That word emerged most frequently when I dropped — as the yogis say — into the cave of my heart, in several rounds of meditation. This meditation practice, I hoped, would reconcile the conflicting feelings I had about the next work to which I might be called.
Healer. That word as it related to me and my sense of calling was entirely perplexing. I was far more comfortable with other descriptors: Challenger. Administrator. Facilitator. Leader. Pastor. Yogi. Those were all words I was comfortable using to describe myself. But, Healer?
I began to ask in meditation what healer means for me. For several days, nothing new emerged. Just the word and a lot of the normal chatter in my brain.
For the past 18 months, I had been struggling with where and how I should live my calling, my purpose, my dharma. After many different roles in the church, I did not feel like there was any fit for my gifts any more. Or my gifts that people in the church did want to use — communication and administration — were not the ones I felt most called to use. I felt perpetually like a square peg trying to fit into a round hole.
So, I questioned: Should I leave the church entirely and teach yoga? Should I work to translate my skills acquired in the church world for secular settings? Or something else I hadn’t thought about yet?
Healer. I kept dropping that word deeper into my meditation. Too often my mind turned to busy-ness, often to whatever was frustrating me about my current work. After several days of bouncing between my busy mind and this deeper meditation, something began to emerge.
I have spent my ministry challenging systems. (I am an 8 on the enneagram — the Challenger — for those who know that personality typing system.) I’m good at taking broken organizations, changing, and repairing them, even under chaotic and dysfunctional circumstances. Though I am good at that, the work often leaves me exhausted and drained. And too often, when I left a particular job, the system rolled back to old habits, to what it had always done. Meanwhile, I would always move forward to a new job or project, a part of me often felt like I had failed to make the changes I thought would be good and healthy for that organization.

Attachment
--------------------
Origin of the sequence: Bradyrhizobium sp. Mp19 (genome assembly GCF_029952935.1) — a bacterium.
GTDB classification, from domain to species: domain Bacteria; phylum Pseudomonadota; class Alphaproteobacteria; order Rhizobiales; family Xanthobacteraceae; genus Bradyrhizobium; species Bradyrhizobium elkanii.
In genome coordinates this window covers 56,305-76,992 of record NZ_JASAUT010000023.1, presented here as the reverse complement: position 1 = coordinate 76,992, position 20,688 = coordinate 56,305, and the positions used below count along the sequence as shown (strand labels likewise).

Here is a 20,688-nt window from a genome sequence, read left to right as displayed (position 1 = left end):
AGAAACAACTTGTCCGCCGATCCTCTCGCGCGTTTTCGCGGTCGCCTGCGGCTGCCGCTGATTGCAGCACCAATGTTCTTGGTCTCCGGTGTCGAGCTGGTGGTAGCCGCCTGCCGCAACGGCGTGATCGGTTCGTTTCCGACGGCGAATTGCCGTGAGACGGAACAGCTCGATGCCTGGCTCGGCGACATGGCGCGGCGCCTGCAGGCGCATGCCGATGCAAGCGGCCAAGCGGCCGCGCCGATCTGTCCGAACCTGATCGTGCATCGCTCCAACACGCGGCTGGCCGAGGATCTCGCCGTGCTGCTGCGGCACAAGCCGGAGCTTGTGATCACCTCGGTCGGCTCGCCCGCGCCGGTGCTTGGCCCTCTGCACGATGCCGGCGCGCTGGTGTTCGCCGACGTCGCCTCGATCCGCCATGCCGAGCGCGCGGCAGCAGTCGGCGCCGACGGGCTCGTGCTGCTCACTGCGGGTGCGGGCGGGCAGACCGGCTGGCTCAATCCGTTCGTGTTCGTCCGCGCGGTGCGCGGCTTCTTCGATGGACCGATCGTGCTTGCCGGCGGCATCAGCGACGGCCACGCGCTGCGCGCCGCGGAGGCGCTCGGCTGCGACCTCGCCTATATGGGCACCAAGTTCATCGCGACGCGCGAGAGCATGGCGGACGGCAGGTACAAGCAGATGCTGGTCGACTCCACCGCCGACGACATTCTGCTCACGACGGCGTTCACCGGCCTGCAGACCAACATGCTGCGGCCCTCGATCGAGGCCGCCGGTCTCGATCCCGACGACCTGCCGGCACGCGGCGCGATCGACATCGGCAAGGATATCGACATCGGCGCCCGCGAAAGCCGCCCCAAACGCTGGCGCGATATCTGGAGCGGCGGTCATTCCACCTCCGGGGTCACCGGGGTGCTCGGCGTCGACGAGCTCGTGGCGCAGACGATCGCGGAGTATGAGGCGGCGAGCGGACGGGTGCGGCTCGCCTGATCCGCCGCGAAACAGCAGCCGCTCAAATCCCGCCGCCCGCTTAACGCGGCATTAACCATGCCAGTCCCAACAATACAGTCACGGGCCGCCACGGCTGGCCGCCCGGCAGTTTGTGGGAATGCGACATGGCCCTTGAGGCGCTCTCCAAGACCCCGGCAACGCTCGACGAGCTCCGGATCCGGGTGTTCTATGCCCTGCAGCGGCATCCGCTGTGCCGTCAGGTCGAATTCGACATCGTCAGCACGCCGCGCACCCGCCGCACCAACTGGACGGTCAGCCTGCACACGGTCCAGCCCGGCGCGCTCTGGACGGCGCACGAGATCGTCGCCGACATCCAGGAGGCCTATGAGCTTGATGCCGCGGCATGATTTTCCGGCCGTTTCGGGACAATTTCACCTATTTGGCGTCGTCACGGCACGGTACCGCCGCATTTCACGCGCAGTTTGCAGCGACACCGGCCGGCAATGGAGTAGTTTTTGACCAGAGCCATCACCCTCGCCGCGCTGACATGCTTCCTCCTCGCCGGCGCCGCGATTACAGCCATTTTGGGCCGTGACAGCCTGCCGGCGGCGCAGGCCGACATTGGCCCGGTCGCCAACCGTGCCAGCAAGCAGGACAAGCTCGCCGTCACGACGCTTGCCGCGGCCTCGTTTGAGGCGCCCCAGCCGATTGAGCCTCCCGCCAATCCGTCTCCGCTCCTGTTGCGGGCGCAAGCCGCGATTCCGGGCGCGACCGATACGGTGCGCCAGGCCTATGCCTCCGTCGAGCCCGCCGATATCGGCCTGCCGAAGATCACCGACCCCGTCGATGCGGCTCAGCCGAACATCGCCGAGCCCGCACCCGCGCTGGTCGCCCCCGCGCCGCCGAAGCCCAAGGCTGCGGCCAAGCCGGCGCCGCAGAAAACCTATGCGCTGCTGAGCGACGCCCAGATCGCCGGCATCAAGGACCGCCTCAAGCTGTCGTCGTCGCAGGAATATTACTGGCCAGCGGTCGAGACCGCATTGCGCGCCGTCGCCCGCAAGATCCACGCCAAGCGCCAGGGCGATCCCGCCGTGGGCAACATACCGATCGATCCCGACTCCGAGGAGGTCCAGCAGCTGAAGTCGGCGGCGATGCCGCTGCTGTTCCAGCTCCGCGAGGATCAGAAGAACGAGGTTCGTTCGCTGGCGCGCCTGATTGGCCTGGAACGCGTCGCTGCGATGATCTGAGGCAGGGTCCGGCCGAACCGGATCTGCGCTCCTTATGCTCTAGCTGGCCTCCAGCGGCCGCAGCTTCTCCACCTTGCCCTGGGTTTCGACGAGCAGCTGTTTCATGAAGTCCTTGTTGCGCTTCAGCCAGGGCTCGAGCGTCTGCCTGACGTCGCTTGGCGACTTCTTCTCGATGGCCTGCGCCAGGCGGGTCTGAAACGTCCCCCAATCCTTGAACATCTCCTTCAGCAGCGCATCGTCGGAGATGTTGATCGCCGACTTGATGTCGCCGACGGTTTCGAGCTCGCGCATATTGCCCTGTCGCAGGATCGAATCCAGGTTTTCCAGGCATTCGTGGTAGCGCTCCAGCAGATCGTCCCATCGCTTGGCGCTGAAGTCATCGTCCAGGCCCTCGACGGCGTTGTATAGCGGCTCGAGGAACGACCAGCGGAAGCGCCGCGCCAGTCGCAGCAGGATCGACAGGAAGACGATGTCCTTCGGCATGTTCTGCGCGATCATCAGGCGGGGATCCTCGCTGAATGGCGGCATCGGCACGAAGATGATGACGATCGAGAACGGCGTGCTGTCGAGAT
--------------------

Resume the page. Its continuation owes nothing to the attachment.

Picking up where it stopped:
The universe continued to whisper this new word into my ear: Healer.
I began to wonder — What if the reason the systems rolled back was that the work of changing administrative systems, or even organizational culture, was too superficial? Perhaps healing the dysfunctional system had to happen before it could move forward into a new future? This 18 months of discernment had been spent immersed in yoga teaching and practice through a 300-hour advanced teacher training. I had observed in myself and others who practiced and taught yoga, meditation and Reiki that they were able to make changes to their habits not out of sheer willpower, but organically out of how the practices were shaping them.
I began to dream — what if I brought the yoga, breath and meditation practices that was now certified to teach and healed me over the years together with my skills to train, coach and lead change in organizations? Could I bring the kind of healing that was grown in well-tended soil?
With this healing purpose in mind, I have given to a re-energized purpose for me and my business — Nicole Havelka Consulting. I weave mindfulness practices into team building, leadership coaching, creative visioning process and administrative consulting.
Healing. This is my calling. I would love for you and your work place, your business, your church, your community to join me.
Here’s some of the things I can do:
- Coach groups or individual leaders in developing healthy self-care practices;
- Lead a team-building retreat or other event for your organizational team;
- Be a keynote speaker or workshop leader at your next conference or meeting;
- Individual instruction in meditation or pranayama (breath) or individual sessions exploring Reiki to meet your personal healing needs.
Schedule a 30-minute videoconference consultation to explore how I might help you bring healing to yourself or your organization.